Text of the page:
The Municipal Revenue Collection Center (CRIM, by its Spanish acronym) will be stripped of the assessment and collection of the property excise tax duties which are to be entrusted to municipalities in an effort to tackle property tax evasion.
The measure seeks to inject more funds to the troubled coffers of municipalities, said yesterday Senate president, Thomas Rivera Schatz, about a bill for that purpose and which concept has been endorsed by the Executive and has the support of the majority in the Legislature.
He noted that the changes to the CRIM come from an idea long entertained by several mayors –among them the mayor of San Sebastián, Javier Jiménez– who credit that corporation with little or no efficiency. Therefore, they believe it’s the municipalities who should collect the property tax and the CRIM should only keep the power to manage the digital cadaster and the accounting system.
The idea comes back when municipalities are about to loose –starting July 1– $350 million in State subsidies, according to that set forth in the fiscal plan approved by the Oversight Board (OB), and governor Ricardo Rosselló has asked them to look for options to mitigate the loss.
“There are mayors from both parties who share this idea, which I see as a good thing. I think no body would be more interested in the financial health of municipalities than mayors themselves. It’s not about raising taxes, but about locating those who don’t so they may contribute according to their capacity and resources,” Rivera Schatz told El Nuevo Día following a meeting with the governor at La Fortaleza where House Speaker, Carlos “Johnny” Méndez was also in attendance.
“There is going to be legislature to tackle the overall fiscal and budgetary situation of municipalities. The CRIM is an institution that will undergo changes. A structure will be configured to regionalize it so municipalities assume duties more directly,” the senate leader explained.
OCAM to disappear
The CRIM will not be the only one changing, the Office of the Commissioner for Municipal Affairs (OCAM, by its Spanish acronym) will soon disappear, Rivera Schatz warned.
In fact, the Executive yesterday announced a bill that –as part of the project to streamline the government– transfers the last of the powers and employees of the OCAM to the Office of Management and Budget. The Office for Community Social Economic Development (ODSC, by its Spanish acronym), formerly Special Communities, assumed through Law 10-2017 most of the duties, employees, and federal funds of the OCAM.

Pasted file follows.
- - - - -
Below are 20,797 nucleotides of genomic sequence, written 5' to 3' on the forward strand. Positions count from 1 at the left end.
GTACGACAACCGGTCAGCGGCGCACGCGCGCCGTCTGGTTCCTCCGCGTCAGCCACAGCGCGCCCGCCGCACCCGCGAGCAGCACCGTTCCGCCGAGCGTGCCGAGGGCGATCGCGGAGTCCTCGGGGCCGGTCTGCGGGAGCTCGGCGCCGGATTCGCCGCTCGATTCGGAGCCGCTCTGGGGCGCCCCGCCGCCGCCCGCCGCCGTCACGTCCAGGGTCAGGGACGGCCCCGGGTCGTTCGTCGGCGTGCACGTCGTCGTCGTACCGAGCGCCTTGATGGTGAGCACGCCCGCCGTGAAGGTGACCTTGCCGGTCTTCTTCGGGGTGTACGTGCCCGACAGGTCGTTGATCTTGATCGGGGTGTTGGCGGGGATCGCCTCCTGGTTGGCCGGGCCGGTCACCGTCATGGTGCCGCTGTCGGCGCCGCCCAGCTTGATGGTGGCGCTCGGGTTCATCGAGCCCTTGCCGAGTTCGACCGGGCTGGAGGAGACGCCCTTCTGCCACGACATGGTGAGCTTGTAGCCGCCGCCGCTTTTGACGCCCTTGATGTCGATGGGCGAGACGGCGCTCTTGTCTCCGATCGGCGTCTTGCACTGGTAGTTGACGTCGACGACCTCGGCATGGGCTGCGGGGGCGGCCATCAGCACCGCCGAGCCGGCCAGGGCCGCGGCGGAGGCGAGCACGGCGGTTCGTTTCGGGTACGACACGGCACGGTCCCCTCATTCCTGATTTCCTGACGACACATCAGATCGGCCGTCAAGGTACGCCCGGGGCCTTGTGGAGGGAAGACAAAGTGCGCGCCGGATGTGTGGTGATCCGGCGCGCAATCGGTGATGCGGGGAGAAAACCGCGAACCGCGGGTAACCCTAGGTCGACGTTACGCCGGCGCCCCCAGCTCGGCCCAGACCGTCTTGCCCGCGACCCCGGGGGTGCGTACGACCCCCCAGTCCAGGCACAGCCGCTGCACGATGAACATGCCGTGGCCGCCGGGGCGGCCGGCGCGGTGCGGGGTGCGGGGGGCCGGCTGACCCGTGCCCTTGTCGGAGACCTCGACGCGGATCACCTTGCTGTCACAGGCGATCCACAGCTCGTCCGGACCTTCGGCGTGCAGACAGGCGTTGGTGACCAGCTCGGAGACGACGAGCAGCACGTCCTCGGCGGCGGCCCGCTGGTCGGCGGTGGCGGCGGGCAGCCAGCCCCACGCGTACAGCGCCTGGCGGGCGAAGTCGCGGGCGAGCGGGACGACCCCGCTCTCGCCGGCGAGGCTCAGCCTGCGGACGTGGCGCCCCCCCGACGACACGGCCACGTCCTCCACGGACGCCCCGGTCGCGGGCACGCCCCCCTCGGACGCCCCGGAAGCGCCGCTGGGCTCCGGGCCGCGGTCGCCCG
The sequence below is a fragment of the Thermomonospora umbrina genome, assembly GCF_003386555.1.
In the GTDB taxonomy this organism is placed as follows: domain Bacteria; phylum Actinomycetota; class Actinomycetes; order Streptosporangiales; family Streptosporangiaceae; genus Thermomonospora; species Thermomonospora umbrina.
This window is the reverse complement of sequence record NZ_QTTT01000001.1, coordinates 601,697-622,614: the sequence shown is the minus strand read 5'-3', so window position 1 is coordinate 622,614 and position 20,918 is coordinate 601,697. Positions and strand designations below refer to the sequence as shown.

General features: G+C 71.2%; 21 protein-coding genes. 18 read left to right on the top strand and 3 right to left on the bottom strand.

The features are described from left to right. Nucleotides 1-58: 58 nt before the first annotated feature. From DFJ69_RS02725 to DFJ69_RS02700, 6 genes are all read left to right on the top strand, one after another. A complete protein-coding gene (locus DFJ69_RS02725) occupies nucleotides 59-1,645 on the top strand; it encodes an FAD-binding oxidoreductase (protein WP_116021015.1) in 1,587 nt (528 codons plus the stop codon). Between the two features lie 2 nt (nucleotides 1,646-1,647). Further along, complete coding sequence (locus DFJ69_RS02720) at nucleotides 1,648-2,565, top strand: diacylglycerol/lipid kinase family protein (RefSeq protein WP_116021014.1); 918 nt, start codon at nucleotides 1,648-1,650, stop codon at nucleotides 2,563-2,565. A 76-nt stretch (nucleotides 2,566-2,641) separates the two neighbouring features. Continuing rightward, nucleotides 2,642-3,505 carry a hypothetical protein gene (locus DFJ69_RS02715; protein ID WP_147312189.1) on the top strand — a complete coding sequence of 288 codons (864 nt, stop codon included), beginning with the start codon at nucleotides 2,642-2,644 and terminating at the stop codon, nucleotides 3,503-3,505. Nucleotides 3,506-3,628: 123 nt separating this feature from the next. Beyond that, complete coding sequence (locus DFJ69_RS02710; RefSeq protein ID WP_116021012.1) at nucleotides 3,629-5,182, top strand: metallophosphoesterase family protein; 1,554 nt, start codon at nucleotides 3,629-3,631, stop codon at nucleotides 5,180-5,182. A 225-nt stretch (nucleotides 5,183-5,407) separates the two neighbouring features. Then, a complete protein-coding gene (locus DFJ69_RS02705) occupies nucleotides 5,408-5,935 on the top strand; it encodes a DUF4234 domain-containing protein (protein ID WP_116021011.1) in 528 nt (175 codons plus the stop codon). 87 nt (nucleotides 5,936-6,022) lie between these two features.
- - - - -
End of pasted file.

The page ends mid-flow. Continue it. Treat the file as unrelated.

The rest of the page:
“As soon as the bill is passed, the OCAM disappears,” said the secretary of Public Affairs at La Fortaleza, Ramón Rosario Cortés.
The OCAM will cease its functions on June 30, the end of the current fiscal year, said the office’s director, Omar Negrón. With that move, he added, the government saves $500,000 on jobs labeled as positions of trust, monthly rentals, and utilities, among other.
Rosario Cortés stressed that the move affords continuity to the process already on its way to reducing the size of the government with the elimination or merging of agencies. The first step was the creation of the ODSC last February and more recently, the creation of the Department of Public Safety which brings together seven agencies.
He mentioned that agencies next to be consolidated are the Department of Family and the Department for Economic Development, which is supposed to happen next fiscal year. However, this daily learned that the measures for those consolidations could be submitted in May so they become effective in the budget of fiscal 2018-19.
Soon after that, attention will focus on the CRIM in order to financially help municipalities.
Rivera Schatz said that one of the alternatives is for municipalities with the infrastructure to collect the property tax to do so. “Anyone not having the capability (to collect) could make an agreement with a neighboring municipality,” he noted.
“It is a way of giving them (municipalities) the means to raise the funds,” said, for his part, the chamber’s president.
Both legislative leaders spoke about social justice. They said it wouldn’t be right for those already under the CRIM’s radar to continue paying but for tax evaders to pay as well. That includes those currently paying to the CRIM, but whose properties have not been reassessed to record any improvements adding value to the property.
“No one better than them (municipalities), to know where the home was built,” said Méndez.
“The idea is to go and knock on the doors of those who should be paying but aren’t,” stressed, for his part, Rivera Schatz.
The mayor of San Sebastián, who presided over the CRIM board for many years, said it was a corporation that no longer functions given that in accounts receivable –according to financial statements for 2016– there were about $2,764 million just in property taxes. The CRIM annually collects approximately $1 billion.
For his part, the el president of the CRIM board and mayor of Cidra, Javier Carrasquillo, has doubts about that initiative. “It is a good alternative for municipalities to participate in the process, but to take away duties from the CRIM, without an infrastructure in the municipalities, I think that far from moving the process, what it’ll do is to either halt or delay it,” he said.
He recalled that the CRIM, under a new direction, is geared toward taking steps to becoming more efficient. “The CRIM has to be allowed to do it on its own,” he said.
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